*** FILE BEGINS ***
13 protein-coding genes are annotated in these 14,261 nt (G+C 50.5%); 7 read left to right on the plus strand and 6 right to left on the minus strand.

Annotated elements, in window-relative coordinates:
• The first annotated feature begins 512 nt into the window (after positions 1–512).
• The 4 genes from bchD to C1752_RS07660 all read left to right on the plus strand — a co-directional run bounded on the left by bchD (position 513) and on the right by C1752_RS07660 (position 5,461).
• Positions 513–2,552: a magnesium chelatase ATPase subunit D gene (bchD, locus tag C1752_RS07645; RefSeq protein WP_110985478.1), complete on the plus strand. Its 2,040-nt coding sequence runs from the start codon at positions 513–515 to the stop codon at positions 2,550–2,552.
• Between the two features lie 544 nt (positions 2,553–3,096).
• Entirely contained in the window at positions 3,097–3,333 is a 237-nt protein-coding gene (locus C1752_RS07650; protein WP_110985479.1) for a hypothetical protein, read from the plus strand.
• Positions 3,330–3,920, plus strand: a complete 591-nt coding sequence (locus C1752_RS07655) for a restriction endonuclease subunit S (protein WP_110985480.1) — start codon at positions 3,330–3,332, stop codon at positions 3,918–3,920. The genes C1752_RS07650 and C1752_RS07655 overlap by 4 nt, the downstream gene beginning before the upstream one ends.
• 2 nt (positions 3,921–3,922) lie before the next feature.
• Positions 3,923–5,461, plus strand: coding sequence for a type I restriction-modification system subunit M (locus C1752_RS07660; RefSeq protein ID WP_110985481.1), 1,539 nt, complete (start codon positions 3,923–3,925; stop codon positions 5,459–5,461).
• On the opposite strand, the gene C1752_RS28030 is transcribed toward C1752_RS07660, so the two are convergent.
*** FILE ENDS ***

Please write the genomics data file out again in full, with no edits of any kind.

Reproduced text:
13 protein-coding genes are annotated in these 14,261 nt (G+C 50.5%); 7 read left to right on the plus strand and 6 right to left on the minus strand.

Annotated elements, in window-relative coordinates:
• The first annotated feature begins 512 nt into the window (after positions 1–512).
• The 4 genes from bchD to C1752_RS07660 all read left to right on the plus strand — a co-directional run bounded on the left by bchD (position 513) and on the right by C1752_RS07660 (position 5,461).
• Positions 513–2,552: a magnesium chelatase ATPase subunit D gene (bchD, locus tag C1752_RS07645; RefSeq protein WP_110985478.1), complete on the plus strand. Its 2,040-nt coding sequence runs from the start codon at positions 513–515 to the stop codon at positions 2,550–2,552.
• Between the two features lie 544 nt (positions 2,553–3,096).
• Entirely contained in the window at positions 3,097–3,333 is a 237-nt protein-coding gene (locus C1752_RS07650; protein WP_110985479.1) for a hypothetical protein, read from the plus strand.
• Positions 3,330–3,920, plus strand: a complete 591-nt coding sequence (locus C1752_RS07655) for a restriction endonuclease subunit S (protein WP_110985480.1) — start codon at positions 3,330–3,332, stop codon at positions 3,918–3,920. The genes C1752_RS07650 and C1752_RS07655 overlap by 4 nt, the downstream gene beginning before the upstream one ends.
• 2 nt (positions 3,921–3,922) lie before the next feature.
• Positions 3,923–5,461, plus strand: coding sequence for a type I restriction-modification system subunit M (locus C1752_RS07660; RefSeq protein ID WP_110985481.1), 1,539 nt, complete (start codon positions 3,923–3,925; stop codon positions 5,459–5,461).
• On the opposite strand, the gene C1752_RS28030 is transcribed toward C1752_RS07660, so the two are convergent.